Testimonials can be a very effective marketing tool. Kind words from happy customers go a long way in making potential clients feel good about your product, service, or company.
In fact, they are so useful, that many people cheat when it comes to testimonials.
I have to let the cat out of the bag here – very early in my writing career, I’d write “fake” testimonials for customers if they asked.
Being young, dumb, and broke, at one time, I’d write just about anything if you paid me to. And trust me, some people paid me to write testimonials. And sign them something like “Debbie K from KY” or “John J and Family, NY”. Or “Joe’s Pizza, NJ”
Notice the one common thread? Nothing verifiable. No “real” last names. No actual towns. No website links. Lots of “Dan F from NY”. But no “Dan Furman, Kingston, NY”
So, here’s some general advice on spotting a fake testimonial:
1 – No real last names. Or all the last names are amazingly common. In this age of the internet, pictures are even meaningless.
2 – No real cities. Or only big cities. Or all testimonials come from towns in the same 4 states (trust me, coming up with different sounding cities and towns is more work than most fake testimonial people want to do.) Obviously, a local business is exempt from this rule.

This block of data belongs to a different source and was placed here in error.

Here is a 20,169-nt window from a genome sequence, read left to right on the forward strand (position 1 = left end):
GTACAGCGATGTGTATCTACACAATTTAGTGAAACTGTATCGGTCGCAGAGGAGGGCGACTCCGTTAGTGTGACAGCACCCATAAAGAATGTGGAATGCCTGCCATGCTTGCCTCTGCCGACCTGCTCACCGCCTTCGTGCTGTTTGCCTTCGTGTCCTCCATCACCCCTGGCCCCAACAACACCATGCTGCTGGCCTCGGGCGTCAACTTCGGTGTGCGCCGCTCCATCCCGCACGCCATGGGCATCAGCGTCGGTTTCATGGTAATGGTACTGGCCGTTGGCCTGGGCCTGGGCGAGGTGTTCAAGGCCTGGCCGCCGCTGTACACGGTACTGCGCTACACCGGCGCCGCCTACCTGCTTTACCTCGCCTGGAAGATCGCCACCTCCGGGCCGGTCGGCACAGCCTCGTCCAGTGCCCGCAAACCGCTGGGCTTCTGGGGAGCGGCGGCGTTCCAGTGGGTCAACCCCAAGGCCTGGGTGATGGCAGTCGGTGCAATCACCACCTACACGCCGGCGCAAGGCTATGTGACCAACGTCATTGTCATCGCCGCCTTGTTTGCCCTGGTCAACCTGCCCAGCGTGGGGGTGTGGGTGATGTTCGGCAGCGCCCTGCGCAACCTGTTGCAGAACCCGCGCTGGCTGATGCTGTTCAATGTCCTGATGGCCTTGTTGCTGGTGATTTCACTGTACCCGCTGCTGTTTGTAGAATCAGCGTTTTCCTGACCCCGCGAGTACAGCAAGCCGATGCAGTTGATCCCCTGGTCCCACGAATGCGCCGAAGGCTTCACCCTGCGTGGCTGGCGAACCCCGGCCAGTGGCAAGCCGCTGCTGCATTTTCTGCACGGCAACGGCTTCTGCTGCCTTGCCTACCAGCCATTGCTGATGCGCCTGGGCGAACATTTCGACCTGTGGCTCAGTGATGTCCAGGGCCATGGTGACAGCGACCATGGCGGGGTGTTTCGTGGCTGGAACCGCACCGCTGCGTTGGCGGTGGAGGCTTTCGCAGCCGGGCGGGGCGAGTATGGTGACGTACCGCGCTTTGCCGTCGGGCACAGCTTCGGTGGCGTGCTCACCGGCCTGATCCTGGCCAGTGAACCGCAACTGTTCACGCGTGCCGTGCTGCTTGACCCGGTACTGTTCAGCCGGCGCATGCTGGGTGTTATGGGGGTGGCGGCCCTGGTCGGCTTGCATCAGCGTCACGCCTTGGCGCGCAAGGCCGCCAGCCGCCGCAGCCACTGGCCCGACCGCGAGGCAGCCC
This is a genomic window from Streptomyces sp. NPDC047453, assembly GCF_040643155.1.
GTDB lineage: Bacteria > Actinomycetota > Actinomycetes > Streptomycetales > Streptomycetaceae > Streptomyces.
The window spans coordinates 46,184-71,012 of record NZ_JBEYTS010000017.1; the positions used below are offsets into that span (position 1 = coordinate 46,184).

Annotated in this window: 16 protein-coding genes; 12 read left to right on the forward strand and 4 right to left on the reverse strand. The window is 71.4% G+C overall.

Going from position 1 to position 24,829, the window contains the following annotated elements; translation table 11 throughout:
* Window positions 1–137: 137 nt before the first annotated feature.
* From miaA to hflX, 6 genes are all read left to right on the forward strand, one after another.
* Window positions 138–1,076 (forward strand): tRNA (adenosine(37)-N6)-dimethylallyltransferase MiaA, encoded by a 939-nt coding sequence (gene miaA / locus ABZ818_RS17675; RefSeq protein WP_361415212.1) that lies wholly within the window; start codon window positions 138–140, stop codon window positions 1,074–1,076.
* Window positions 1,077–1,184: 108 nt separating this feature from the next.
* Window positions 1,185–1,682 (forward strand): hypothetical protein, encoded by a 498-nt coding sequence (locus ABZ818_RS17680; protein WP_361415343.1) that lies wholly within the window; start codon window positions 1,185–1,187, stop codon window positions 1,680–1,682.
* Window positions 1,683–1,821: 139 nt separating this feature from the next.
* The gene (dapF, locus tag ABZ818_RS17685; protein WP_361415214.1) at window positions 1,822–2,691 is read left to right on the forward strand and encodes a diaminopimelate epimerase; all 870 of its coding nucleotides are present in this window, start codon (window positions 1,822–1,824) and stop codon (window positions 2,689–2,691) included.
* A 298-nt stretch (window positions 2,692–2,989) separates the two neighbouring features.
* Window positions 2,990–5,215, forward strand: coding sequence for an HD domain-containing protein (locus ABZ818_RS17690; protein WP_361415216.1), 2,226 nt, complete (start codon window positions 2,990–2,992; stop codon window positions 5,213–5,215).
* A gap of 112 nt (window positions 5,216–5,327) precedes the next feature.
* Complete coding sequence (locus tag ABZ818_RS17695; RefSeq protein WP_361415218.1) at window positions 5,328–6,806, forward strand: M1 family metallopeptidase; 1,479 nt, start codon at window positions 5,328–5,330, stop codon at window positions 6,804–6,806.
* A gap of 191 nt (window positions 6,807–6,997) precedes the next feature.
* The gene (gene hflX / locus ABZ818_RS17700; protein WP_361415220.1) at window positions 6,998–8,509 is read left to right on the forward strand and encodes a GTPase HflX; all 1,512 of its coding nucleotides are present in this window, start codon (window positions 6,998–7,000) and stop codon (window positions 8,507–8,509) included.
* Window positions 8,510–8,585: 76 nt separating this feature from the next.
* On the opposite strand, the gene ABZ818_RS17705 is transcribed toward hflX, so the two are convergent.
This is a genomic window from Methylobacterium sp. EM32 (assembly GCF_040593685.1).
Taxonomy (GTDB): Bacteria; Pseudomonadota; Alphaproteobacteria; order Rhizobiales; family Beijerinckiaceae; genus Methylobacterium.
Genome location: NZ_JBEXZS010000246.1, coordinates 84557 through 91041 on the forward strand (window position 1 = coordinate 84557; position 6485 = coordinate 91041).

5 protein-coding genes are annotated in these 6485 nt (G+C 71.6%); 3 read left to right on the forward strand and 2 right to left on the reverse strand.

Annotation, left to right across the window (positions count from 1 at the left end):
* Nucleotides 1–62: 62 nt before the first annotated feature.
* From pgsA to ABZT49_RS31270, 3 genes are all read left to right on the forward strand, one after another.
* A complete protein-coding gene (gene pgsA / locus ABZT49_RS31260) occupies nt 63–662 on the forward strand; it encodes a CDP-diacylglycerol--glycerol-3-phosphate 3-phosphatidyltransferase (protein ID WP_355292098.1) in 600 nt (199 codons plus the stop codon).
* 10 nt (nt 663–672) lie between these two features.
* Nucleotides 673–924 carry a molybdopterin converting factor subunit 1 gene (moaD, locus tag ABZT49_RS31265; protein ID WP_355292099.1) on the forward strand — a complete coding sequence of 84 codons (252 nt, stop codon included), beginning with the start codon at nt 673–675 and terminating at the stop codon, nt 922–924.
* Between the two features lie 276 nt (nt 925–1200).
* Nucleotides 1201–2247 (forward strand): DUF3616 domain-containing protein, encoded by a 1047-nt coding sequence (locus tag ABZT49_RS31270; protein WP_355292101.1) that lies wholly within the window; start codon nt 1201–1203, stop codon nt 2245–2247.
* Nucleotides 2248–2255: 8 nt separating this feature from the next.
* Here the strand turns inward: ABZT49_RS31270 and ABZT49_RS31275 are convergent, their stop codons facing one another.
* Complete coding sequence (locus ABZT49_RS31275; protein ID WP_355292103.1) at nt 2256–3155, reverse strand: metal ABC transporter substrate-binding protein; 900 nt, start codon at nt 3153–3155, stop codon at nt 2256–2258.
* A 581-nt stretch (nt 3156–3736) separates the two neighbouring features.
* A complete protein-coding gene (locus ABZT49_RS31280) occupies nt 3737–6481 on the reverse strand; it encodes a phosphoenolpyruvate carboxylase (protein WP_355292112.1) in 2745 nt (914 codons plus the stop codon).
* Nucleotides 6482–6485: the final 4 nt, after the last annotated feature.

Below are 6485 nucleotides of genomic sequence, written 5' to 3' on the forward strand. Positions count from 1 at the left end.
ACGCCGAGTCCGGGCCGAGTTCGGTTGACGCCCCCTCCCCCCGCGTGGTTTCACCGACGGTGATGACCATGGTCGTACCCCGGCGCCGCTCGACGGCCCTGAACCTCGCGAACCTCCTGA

3 – No website links. This is the biggie. There should be a few testimonials with real, working website links.
I have a lot of testimonials on my website. Most have a link, all but one have a last name (the one requested it not be used, but I’m sure in the face of all the other proof I supply, I can be cut some slack there.)
Trust me – 15 testimonials and not one link to a business prettymuch means all the testimonials are fake (the only exception here is if the end users are completely non-business consumers, and even then, it’s very unlikely that not one of them owns a business.)
And, of course, it goes without saying that “Joe G, Alabama” really doesn’t think all that much of the product. In fact, “Joe” is the writer’s father’s name, and “G” represents his childhood friend’s nickname (Goober.)
It took me a long time to build up the testimonials I have. And I’m proud of them. Anyone who has real testimonials will tell you the same. That’s why I want to tell you how to spot the fake ones.
And no, I don’t write them anymore. It’s just not fair to the people who earned them.
<sarcasm> And now that my conscience is clean, let me get back to this term paper I’m writing for some rich kid. </sarcasm>